Those outside the United Kingdom have likely never heard of Alan Turing, the father of computing. Yet his genius impregnates almost everything related to contemporary life. It has been exactly 60 years since the father of computer science and artificial intelligence killed himself and, today, a computer has passed his iconic “Turing Test” for artificial intelligence for the first time. Turing formulated the test in 1950, saying that if a machine could not be distinguished from a human, then that machine was indeed “thinking.” One can only speculate what Turing himself must think about today’s monumental news if, in fact, he has awareness.
The Turing Test requires 30 per cent of human interrogators to be tricked during five-minute keyboard conversations. Today, for the first time, the programming work of Eugene Goostman did just that. His program simulates a 13-year-old boy and it successfully convinced 33 percent of human judges that this was true.
One of England’s most influential and important people, Alan Turing laid the foundations of modern computing and is considered the father of computer science. In a 1936 paper, Turing proved that a machine could perform any conceivable mathematical problem if it could be represented as an algorithm. During World War II he was a leader in cracking various German codes, including the rotors of the famous Enigma cipher machines. His work saved thousands of lives.
Turing was a natural long-distance runner. During his time at Britain’s code-breaking center, Bletchley Park, he was occasionally called to high level meetings in London and would simply run the 40 miles.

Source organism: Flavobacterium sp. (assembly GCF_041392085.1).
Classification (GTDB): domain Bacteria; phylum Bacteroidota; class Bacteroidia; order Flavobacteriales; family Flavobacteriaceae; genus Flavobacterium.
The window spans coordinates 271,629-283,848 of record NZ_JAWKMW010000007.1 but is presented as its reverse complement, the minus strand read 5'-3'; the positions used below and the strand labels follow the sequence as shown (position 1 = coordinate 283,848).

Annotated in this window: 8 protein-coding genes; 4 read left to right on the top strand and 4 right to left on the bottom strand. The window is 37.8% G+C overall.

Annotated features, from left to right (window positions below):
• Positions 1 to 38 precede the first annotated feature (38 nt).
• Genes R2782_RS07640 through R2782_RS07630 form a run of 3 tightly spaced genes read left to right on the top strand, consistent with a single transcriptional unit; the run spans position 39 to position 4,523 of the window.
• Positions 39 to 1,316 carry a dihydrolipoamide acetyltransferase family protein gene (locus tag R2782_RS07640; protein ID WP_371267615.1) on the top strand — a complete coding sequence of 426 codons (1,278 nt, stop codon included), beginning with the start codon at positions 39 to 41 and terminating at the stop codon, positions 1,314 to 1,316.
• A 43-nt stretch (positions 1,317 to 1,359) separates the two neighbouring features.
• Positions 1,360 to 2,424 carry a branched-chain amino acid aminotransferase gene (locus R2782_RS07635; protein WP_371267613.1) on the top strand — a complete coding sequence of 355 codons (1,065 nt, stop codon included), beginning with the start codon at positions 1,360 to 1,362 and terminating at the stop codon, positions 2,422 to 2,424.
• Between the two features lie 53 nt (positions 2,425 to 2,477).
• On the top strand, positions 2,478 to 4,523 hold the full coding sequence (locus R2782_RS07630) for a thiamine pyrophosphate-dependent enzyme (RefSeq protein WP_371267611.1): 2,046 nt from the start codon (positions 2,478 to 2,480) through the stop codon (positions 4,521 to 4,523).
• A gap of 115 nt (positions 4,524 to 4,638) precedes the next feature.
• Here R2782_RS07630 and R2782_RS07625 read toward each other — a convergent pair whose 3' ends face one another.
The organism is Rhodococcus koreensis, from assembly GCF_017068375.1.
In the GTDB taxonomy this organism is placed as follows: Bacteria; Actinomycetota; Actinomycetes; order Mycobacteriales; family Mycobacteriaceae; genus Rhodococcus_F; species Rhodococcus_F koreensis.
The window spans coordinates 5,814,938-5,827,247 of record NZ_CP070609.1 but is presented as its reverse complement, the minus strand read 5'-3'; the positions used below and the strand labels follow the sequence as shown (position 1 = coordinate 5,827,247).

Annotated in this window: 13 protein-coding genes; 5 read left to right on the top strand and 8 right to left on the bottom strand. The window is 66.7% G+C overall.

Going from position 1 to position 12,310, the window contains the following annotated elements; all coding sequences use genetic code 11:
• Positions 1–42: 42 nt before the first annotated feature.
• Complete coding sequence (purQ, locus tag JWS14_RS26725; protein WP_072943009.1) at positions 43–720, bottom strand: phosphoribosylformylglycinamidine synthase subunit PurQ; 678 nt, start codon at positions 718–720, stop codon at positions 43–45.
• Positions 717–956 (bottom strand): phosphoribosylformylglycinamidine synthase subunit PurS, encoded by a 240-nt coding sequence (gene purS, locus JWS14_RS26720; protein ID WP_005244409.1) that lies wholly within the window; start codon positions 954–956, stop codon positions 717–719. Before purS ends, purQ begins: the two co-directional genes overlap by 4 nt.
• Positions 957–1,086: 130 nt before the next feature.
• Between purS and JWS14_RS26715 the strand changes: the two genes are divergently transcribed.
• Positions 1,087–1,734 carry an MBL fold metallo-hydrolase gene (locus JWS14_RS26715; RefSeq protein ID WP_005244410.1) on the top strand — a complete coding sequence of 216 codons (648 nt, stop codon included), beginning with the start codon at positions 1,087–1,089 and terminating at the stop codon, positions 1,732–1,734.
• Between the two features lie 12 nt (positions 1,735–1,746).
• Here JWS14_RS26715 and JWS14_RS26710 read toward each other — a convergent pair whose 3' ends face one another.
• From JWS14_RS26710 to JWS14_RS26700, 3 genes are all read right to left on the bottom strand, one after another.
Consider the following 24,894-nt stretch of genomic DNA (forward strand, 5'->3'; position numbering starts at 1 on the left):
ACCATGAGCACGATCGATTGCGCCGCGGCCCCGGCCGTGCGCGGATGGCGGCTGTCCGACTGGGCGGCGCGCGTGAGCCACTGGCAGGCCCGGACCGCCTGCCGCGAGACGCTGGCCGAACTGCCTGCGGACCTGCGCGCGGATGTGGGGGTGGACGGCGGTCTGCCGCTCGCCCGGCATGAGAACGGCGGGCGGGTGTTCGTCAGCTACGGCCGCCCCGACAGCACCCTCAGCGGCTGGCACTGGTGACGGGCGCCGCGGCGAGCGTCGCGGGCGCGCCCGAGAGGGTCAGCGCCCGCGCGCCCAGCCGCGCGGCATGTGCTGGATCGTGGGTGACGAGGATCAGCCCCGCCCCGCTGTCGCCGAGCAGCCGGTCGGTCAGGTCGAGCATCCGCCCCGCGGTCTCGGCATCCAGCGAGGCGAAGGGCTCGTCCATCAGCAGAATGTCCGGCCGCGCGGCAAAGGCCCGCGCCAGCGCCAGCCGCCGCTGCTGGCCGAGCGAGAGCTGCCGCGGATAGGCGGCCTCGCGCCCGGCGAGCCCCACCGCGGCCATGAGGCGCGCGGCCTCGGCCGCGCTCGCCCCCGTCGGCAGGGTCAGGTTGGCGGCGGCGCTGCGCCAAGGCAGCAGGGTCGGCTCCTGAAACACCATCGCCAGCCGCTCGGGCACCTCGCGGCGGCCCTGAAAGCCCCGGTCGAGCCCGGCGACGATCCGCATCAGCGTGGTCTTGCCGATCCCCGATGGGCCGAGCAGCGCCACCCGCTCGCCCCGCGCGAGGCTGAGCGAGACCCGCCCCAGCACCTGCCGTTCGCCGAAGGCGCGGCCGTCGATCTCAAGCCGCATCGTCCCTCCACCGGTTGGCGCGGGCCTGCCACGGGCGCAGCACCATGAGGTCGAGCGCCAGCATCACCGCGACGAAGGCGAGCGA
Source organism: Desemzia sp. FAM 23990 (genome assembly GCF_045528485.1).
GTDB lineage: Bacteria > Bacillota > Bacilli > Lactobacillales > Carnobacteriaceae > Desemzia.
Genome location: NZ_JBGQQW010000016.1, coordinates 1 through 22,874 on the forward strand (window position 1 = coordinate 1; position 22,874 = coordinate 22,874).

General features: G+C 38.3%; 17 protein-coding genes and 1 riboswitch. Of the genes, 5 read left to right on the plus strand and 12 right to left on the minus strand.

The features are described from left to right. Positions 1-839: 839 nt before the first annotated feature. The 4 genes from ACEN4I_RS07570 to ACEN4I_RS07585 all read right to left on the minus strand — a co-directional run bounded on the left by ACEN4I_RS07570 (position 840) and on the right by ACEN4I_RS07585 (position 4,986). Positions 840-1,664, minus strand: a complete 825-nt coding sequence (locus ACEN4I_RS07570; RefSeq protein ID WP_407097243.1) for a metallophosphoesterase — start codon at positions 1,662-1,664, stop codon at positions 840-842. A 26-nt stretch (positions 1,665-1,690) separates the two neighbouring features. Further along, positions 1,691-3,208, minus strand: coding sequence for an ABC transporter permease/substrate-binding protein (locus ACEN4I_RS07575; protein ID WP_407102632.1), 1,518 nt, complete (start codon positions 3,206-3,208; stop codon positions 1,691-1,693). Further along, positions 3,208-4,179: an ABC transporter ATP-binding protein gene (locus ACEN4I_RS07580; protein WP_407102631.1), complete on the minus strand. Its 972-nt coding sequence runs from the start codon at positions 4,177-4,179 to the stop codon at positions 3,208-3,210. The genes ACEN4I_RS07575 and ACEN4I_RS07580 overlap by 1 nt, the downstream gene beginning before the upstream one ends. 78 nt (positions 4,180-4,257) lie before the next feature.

In February 1946, Alan Turing presented a paper which included the first detailed design of a stored computer program. He was also at this time finalizing his design of the Automatic Computing Engine, arguably the first electronic stored-program computer design.
In his home country, Turing is known for more than being the father of computing. The police had discovered his relationship with another man and Turing ran head-on into the severe anti-gay laws of that time. He was prosecuted for gross indecency in March 1952 and, instead of prison, Turing agreed to be chemically castrated with the hormone oestrogen in an effort to crush his libido.
It was not big news when Alan Turing died two years later of cyanide poisoning. The fact that he and others had cracked the German codes during World War II was still a state secret and his name was not yet well-known.
Now Alan Turing is celebrated as the person who ushered in a new age. His efforts have morphed into technologies that have democratized news, facilitated revolutions and much more. Some have called him the gay man who saved the world. It will never be known how much further, how many more concepts and how much more revolutionary research would have occurred if Alan Turing had continued his work.
Alan Turing finally arrived into global awareness as the father of computing with the 1983 publication of his biography Alan Turing: The Enigma by Andrew Hodges. That book inspired a play, Breaking the Code, which played in London and on Broadway. He was at long last a household name and, in December 2013, Alan Turing was posthumously awarded a Royal Pardon.
By Gregory Baskin